Title: "Houses, Debt and Growth"
In this paper I study how debt and housing affect the trend growth of
a closed economy. I build and estimate a DSGE model with endogenous
growth and with heterogeneous agents, savers and borrowers. I find
that in response to an increase in the nominal collateral value,
savers decrease their investments in technology, thus reducing the
productivity growth and the trend of the economy. The growth
coefficient is found to steadily increase during the Great Moderation,
mainly explained by positive TFP shocks. In pre-crisis period, the
housing boom and the debt overhang crowd out investments in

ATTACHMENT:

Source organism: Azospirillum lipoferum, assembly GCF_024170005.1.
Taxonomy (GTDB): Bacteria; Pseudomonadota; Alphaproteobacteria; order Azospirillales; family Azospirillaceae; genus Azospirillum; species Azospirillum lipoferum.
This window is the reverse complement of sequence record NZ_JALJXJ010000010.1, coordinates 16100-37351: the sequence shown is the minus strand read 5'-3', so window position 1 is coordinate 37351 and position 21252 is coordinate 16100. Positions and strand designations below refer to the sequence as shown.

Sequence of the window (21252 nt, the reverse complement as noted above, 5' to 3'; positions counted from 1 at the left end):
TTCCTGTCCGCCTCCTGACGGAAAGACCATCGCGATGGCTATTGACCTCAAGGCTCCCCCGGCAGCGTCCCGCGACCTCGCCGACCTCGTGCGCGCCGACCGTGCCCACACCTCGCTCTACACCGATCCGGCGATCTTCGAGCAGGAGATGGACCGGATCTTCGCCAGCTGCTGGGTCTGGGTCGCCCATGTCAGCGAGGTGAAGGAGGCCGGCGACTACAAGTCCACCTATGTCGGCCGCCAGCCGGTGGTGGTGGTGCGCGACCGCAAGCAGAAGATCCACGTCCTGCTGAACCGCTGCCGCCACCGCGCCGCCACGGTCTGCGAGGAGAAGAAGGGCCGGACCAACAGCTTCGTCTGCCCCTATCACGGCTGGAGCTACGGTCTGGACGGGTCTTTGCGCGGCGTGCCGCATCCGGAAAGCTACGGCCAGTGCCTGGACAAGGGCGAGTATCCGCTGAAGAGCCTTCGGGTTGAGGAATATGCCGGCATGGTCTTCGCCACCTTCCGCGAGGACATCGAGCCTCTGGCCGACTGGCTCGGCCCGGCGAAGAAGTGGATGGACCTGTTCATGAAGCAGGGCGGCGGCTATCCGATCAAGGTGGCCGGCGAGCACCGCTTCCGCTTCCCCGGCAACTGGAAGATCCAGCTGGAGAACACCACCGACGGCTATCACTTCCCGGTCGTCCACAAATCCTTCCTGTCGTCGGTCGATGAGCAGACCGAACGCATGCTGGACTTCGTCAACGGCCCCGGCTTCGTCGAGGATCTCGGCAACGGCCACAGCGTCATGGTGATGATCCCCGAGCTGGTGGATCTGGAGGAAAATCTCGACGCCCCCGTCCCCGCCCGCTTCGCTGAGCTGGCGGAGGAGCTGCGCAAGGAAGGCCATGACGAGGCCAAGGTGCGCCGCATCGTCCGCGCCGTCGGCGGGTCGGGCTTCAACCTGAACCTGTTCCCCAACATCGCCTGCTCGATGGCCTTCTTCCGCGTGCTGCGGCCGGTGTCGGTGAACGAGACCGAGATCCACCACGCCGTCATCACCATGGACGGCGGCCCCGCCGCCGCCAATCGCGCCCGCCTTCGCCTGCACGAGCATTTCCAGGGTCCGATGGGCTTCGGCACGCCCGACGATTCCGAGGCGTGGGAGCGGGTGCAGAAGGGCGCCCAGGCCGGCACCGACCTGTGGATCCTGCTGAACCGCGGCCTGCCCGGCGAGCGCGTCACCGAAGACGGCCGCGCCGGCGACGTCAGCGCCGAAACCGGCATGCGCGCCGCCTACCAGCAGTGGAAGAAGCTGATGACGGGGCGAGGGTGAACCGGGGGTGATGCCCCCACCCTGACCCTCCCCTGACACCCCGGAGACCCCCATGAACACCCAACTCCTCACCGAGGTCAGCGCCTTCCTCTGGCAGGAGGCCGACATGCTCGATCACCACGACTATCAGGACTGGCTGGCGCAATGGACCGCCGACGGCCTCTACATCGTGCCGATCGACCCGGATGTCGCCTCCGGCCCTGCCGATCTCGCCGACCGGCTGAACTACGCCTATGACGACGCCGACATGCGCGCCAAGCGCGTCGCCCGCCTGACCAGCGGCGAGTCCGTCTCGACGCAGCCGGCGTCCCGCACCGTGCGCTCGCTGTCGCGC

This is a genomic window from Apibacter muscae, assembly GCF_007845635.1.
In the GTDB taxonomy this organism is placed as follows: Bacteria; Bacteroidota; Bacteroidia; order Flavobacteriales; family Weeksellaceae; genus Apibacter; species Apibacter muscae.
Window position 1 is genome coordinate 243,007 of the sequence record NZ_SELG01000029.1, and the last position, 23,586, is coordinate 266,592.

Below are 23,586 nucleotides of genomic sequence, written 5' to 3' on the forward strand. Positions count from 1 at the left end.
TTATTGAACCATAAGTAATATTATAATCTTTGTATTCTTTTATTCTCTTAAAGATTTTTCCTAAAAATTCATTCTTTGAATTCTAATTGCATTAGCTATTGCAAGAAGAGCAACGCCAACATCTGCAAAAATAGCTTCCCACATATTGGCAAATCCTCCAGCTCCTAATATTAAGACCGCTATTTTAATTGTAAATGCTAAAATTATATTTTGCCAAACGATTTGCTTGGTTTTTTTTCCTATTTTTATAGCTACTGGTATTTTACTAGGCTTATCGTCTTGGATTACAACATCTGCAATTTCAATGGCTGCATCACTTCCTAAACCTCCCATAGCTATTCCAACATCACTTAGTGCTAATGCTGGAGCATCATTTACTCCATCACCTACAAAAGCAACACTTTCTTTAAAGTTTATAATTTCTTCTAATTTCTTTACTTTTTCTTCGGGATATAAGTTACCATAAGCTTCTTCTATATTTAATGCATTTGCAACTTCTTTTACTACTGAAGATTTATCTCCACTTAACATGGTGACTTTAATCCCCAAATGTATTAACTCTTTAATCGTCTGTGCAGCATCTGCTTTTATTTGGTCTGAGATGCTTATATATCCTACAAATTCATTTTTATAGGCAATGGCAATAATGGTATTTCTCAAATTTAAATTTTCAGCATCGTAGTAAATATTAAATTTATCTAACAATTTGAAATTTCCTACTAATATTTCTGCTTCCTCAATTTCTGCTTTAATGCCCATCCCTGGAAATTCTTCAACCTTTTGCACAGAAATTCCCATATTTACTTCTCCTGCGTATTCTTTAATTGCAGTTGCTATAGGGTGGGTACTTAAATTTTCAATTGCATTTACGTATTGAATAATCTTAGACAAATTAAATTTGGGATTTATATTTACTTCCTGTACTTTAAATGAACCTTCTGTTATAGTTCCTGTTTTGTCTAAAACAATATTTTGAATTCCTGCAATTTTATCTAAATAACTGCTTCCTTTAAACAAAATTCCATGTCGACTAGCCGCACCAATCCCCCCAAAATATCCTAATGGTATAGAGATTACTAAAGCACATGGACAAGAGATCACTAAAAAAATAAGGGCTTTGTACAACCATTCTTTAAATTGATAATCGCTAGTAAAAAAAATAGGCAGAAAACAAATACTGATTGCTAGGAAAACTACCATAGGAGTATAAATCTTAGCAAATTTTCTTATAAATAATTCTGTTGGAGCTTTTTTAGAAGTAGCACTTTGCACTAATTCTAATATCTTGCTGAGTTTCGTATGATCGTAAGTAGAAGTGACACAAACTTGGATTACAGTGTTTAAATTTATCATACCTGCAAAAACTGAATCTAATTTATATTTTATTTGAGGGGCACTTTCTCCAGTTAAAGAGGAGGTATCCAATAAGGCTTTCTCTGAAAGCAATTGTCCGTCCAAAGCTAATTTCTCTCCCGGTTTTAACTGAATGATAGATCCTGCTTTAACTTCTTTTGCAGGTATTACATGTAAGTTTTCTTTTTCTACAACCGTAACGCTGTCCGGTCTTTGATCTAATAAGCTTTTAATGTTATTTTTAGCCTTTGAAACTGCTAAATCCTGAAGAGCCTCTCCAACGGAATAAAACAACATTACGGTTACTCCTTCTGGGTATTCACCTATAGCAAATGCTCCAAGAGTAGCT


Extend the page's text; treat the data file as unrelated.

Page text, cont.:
technology, lowering the growth trend coefficient. The slow recovery
which followed the Great Recession is mostly explained by a strong
negative investment shock.
Counterfactual exercises show that the presence of debt in the economy
triggers a new propagation mechanism affecting the evolution of the
trend and depending on the variation of the nominal collateral value.
In particular, the effect of the investment shock is postponed with
respect to the counter-factual scenario in which the net debt is zero.